A year after SecureWorks acquisition, SonicWall deal strengthens Dell position as security provider

A year after SecureWorks acquisition, SonicWall deal strengthens Dell position as security provider

Dell appears to be doing a nice job playing catch-up in the security market with the acquisition of firewall/UTM vendor SonicWall, following its purchase of SecureWorks, a leading MSSP, just over a year ago. Competitors IBM and HP have been actively acquiring and integrating security products and services into their portfolios, but Dell was lagging somewhat prior to the SecureWorks deal. That acquisition gave Dell some instant credibility as a provider of security services and strengthened its hand selling cloud services.

Now, Dell is positioned to offer both a wide range of security services and network security products to both SMB and, potentially, large enterprise customers. Long known primarily as a unified threat management (UTM) company, selling into small and medium-sized businesses, SonicWall entered the enterprise market early in 2011 with the announcement of its unabashedly named SuperMassive line of next generation firewall (NGFW) appliances.

The strategy to branch into the enterprise network security was an interesting move, enabled, perhaps, by investment firm Thomas Bravo, which purchased SonicWall in 2010 for a hefty $717 million. (Bravo promptly took SonicWall off the public trading market, where it had been since 1999). The enterprise firewall market has been disrupted in recent years with the emergence of Palo Alto as a leading player, creating a fluid environment that might give a company such as SonicWall an opportunity to move up from its fairly strong position among SMBs.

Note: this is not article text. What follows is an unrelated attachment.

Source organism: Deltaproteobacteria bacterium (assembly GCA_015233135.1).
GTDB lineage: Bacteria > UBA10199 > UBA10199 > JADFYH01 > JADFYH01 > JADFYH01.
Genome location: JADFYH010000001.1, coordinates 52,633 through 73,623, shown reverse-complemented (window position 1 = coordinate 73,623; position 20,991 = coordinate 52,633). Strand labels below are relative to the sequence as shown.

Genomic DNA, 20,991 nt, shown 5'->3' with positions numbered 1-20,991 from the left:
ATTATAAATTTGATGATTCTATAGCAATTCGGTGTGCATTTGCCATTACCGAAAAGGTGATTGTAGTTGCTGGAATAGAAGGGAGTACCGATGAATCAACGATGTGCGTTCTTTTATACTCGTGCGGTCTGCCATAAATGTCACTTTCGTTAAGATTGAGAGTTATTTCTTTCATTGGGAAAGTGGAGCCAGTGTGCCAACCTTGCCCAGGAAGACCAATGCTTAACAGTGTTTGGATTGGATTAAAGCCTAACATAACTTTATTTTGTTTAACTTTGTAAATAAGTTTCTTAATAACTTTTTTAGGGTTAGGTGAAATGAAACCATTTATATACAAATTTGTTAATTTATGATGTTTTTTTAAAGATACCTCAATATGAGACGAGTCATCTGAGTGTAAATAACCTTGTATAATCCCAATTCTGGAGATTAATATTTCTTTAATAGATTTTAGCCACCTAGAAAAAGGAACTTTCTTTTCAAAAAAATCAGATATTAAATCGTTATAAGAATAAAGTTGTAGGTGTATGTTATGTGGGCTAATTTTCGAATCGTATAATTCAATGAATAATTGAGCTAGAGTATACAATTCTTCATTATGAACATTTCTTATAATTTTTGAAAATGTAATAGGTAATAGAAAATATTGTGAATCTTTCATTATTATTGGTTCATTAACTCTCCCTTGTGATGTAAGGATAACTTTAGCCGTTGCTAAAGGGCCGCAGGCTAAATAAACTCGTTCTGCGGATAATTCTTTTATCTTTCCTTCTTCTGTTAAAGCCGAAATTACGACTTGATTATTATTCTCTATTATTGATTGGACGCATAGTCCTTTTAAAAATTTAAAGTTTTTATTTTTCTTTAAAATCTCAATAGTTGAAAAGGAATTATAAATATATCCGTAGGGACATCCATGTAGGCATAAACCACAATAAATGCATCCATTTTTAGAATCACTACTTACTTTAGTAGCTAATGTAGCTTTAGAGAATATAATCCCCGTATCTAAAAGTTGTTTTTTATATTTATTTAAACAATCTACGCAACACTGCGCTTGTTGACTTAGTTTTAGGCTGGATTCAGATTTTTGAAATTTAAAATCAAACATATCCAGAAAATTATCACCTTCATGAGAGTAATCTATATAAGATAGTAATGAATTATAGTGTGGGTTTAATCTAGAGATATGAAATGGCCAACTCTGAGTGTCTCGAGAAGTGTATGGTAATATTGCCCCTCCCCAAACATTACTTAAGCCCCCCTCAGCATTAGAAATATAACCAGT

The jury is still out on how successful the SuperMassive initiative may prove, but Dell’s brand and resources should help push it forward if the new owners decide to move in that direction. Certainly, entry into the UTM market is sufficient justification for buying SonicWall. IDC estimated UTM revenues at $2 billion in 2010, with a CAGR of 13% through 2014. TechNavio predicts a $3.6 billion market by 2014 and a CAGR of 15.8%.

So, UTM is big business. In addition to SMBs, UTMs are becoming increasingly important in branch offices and other satellite locations for larger enterprises. That means success selling SuperMassive appliances to larger organizations could spur additional sales, with the big boxes in headquarters and large data centers, and smaller UTMs in distributed locations.

SonicWall is probably the right fit for Dell, which reports the new acquisition did about $260 million in revenue last year. The purchase price was not disclosed, but analysts reportedly peg the price at between $1 billion and $1.5 billion, giving Thomas Bravo a nice ROI. Channelnomics’ Larry Walsh reports that Dell evaluated two other UTM vendors, WatchGuard Technologies and Fortinet, generally regarded as the market leader, before acquiring SonicWall. Most major firewall vendors have at least some presence in the UTM market.

The SonicWall and SecureWorks acquisitions have moved Dell into a strong position as a provider of security services and network security products — in effect, giving it a much more complete story to tell perspective business customers.